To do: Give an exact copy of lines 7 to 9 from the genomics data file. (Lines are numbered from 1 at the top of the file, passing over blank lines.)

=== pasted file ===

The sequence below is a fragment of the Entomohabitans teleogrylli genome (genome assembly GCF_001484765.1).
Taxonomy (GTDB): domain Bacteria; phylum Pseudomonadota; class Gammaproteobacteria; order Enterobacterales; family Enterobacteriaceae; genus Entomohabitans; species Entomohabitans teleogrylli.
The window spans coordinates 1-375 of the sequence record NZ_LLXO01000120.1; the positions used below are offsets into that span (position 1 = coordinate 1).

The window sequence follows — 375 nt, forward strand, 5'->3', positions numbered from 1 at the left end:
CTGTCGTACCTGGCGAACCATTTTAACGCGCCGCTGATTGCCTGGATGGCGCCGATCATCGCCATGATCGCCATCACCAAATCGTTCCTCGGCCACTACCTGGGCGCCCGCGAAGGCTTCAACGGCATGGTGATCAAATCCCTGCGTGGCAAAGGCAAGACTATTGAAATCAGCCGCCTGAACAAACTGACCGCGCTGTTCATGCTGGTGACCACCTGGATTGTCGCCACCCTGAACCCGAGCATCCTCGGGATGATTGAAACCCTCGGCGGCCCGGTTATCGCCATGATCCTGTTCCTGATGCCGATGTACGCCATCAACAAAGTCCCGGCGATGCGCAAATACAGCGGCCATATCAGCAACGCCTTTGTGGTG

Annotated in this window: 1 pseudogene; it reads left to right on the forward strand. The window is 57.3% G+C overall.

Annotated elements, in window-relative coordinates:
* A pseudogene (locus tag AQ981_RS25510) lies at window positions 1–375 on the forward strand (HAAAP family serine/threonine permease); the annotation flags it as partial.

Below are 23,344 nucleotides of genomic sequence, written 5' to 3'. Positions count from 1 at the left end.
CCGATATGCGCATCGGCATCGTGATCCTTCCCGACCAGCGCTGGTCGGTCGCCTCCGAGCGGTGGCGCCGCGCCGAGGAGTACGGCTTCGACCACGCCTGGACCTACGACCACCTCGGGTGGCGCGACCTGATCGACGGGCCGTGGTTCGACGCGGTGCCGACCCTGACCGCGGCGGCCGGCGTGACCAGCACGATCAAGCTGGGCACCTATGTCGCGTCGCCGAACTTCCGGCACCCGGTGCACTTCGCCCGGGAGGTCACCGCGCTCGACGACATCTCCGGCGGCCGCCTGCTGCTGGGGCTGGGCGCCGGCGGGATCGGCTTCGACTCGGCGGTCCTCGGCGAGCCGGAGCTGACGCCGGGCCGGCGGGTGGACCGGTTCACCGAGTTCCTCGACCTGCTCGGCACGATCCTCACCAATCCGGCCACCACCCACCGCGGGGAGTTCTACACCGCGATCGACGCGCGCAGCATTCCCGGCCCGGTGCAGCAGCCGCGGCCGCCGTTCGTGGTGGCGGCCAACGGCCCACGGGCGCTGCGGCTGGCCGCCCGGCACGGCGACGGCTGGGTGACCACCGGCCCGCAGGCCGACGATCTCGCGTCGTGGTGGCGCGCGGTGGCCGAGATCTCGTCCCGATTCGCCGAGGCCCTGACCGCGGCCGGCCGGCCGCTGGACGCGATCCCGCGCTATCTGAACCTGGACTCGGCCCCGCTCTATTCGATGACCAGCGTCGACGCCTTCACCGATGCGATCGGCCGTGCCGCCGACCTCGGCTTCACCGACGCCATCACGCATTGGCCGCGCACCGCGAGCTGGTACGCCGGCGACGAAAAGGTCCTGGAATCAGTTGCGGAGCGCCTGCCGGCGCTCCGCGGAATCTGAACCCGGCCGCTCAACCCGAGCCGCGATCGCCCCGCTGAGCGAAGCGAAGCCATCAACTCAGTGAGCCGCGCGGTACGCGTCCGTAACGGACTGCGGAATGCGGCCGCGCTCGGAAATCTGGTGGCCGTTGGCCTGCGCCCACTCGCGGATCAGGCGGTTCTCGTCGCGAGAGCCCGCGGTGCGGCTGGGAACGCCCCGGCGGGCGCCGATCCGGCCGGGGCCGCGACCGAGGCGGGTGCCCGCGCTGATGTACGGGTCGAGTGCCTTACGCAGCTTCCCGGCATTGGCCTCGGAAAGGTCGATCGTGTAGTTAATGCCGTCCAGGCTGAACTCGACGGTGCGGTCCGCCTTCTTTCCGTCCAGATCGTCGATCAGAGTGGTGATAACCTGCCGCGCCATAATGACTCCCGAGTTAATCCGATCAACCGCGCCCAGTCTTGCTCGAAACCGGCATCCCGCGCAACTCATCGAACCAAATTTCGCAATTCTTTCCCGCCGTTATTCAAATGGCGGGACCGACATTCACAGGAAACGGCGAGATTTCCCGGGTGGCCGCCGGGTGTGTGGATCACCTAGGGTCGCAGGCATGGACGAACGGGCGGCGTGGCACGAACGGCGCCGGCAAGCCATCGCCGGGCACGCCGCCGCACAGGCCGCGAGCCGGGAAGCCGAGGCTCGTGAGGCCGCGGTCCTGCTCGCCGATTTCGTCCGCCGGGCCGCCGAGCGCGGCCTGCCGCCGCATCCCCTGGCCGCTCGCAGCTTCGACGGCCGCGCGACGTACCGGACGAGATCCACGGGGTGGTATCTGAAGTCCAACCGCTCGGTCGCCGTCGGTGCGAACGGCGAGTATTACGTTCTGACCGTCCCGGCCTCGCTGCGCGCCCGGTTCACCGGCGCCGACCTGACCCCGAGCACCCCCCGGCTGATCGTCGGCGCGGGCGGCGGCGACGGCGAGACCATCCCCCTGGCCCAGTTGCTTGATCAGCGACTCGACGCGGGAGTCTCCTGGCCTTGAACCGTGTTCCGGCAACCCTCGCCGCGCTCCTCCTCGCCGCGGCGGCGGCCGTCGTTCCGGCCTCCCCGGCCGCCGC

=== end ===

Annotated elements, in window-relative coordinates:
* A pseudogene (locus tag AQ981_RS25510) lies at window positions 1–375 on the forward strand (HAAAP family serine/threonine permease); the annotation flags it as partial.

Below are 23,344 nucleotides of genomic sequence, written 5' to 3'. Positions count from 1 at the left end.